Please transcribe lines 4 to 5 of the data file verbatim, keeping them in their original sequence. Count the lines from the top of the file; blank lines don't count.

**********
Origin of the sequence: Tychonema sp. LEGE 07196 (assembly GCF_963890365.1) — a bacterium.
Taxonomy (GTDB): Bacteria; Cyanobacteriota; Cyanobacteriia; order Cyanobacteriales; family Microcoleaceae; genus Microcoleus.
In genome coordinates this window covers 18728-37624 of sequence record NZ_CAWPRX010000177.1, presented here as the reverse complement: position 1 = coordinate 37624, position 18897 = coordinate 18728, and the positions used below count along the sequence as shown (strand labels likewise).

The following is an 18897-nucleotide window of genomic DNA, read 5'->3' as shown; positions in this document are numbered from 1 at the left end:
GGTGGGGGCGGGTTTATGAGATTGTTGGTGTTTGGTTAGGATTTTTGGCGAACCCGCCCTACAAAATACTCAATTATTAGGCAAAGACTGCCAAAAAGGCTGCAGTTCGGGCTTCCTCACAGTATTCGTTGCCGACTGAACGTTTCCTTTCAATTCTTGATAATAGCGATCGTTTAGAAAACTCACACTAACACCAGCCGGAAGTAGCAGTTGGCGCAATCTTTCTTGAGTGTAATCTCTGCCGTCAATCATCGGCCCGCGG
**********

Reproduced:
The following is an 18897-nucleotide window of genomic DNA, read 5'->3' as shown; positions in this document are numbered from 1 at the left end:
GGTGGGGGCGGGTTTATGAGATTGTTGGTGTTTGGTTAGGATTTTTGGCGAACCCGCCCTACAAAATACTCAATTATTAGGCAAAGACTGCCAAAAAGGCTGCAGTTCGGGCTTCCTCACAGTATTCGTTGCCGACTGAACGTTTCCTTTCAATTCTTGATAATAGCGATCGTTTAGAAAACTCACACTAACACCAGCCGGAAGTAGCAGTTGGCGCAATCTTTCTTGAGTGTAATCTCTGCCGTCAATCATCGGCCCGCGG